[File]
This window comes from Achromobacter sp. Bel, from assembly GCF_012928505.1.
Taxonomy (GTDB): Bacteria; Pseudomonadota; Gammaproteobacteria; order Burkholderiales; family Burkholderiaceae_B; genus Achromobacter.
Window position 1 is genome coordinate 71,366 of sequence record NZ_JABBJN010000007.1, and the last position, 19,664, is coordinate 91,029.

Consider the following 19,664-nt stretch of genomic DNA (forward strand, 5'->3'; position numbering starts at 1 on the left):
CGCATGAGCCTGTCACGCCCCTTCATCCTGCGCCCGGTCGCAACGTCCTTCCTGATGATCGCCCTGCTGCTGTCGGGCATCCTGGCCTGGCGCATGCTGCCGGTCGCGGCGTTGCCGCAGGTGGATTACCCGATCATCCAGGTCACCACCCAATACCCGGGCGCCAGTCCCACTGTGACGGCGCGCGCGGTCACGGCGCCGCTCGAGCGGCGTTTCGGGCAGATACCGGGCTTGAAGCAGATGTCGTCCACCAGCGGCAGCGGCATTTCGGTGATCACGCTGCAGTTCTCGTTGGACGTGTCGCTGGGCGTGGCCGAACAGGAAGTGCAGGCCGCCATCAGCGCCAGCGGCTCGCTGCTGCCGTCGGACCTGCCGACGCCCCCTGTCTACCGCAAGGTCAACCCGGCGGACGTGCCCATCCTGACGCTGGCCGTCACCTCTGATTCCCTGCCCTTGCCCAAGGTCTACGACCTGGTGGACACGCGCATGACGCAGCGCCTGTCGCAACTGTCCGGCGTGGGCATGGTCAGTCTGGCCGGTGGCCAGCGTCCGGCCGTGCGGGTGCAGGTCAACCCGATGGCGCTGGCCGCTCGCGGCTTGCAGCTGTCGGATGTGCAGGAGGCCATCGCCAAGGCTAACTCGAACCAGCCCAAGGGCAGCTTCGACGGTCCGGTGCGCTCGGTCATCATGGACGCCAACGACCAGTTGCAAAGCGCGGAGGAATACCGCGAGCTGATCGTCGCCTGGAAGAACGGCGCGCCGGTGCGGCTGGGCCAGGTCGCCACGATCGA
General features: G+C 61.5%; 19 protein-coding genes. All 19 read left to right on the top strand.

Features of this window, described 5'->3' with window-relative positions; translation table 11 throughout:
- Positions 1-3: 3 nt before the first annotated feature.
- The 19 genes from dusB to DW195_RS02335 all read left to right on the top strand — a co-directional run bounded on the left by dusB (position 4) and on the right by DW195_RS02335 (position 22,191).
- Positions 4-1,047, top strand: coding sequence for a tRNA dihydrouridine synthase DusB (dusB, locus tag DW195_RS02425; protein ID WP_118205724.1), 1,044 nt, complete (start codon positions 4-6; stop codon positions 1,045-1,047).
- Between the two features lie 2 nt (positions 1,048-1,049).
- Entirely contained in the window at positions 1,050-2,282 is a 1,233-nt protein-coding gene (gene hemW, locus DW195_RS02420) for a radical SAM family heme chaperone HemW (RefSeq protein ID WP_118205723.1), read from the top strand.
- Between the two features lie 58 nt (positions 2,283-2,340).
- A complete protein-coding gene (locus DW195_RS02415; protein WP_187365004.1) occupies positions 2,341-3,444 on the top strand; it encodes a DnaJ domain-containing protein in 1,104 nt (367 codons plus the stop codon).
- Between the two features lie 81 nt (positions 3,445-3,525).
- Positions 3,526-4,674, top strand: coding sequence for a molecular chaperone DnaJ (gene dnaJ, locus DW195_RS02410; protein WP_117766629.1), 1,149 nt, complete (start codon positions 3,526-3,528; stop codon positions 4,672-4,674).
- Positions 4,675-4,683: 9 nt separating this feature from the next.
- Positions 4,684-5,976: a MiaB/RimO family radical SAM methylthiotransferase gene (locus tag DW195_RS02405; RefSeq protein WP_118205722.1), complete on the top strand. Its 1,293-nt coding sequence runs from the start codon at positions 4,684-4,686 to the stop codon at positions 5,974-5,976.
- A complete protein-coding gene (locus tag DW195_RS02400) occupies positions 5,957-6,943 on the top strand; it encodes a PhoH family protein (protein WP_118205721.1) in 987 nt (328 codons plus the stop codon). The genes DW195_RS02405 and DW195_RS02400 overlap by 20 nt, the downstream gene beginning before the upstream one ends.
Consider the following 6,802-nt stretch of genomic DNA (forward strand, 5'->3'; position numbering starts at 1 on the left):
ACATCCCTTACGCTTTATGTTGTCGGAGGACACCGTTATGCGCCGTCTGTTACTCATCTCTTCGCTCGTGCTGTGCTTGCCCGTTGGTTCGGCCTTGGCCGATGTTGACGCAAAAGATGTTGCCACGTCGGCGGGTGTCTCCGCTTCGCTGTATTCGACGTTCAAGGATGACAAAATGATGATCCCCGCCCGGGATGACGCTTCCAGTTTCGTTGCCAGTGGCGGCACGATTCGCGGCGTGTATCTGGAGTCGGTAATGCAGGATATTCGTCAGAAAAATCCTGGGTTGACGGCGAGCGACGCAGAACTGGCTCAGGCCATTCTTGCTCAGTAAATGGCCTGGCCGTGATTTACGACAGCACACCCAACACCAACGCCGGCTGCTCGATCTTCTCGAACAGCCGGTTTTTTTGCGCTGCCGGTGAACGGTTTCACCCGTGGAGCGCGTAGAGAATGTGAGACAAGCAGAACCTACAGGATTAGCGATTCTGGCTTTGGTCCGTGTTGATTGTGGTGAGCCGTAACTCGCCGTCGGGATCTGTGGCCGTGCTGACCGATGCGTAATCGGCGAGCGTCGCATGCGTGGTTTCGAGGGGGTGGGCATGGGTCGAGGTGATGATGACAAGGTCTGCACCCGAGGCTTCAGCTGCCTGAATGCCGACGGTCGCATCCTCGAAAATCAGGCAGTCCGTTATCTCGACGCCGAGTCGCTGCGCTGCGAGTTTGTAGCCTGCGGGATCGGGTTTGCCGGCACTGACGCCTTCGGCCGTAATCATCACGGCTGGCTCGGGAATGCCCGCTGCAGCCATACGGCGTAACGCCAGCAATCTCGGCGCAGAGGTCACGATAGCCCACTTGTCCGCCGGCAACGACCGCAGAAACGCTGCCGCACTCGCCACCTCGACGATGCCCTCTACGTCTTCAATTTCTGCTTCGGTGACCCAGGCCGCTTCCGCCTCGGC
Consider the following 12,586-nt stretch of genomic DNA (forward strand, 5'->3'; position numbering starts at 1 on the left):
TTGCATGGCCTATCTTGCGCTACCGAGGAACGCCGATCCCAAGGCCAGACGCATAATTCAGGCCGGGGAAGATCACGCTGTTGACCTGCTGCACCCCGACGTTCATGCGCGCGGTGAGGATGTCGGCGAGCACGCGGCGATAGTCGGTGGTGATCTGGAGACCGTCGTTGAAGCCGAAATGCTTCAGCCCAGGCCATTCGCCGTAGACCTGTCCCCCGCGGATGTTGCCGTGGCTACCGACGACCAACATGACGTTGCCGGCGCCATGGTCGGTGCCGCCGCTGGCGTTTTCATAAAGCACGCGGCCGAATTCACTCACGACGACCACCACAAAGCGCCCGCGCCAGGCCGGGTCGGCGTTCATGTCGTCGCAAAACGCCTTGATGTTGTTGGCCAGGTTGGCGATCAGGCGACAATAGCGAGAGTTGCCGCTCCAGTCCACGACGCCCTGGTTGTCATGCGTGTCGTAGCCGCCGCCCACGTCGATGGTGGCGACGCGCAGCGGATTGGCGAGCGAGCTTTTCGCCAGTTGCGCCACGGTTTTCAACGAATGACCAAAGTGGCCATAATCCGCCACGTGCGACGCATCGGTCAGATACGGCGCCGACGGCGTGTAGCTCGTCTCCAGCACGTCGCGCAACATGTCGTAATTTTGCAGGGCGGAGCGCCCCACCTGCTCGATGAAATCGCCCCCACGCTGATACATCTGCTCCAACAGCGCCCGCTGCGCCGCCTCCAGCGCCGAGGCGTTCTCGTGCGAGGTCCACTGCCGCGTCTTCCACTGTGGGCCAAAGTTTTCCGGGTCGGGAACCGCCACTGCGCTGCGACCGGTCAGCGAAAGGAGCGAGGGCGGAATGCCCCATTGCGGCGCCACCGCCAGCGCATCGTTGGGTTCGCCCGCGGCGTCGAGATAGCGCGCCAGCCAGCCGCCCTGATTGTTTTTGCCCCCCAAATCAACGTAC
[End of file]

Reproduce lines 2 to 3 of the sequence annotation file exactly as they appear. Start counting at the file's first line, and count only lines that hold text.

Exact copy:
Taxonomy (GTDB): Bacteria; Pseudomonadota; Gammaproteobacteria; order Burkholderiales; family Burkholderiaceae_B; genus Achromobacter.
Window position 1 is genome coordinate 71,366 of sequence record NZ_JABBJN010000007.1, and the last position, 19,664, is coordinate 91,029.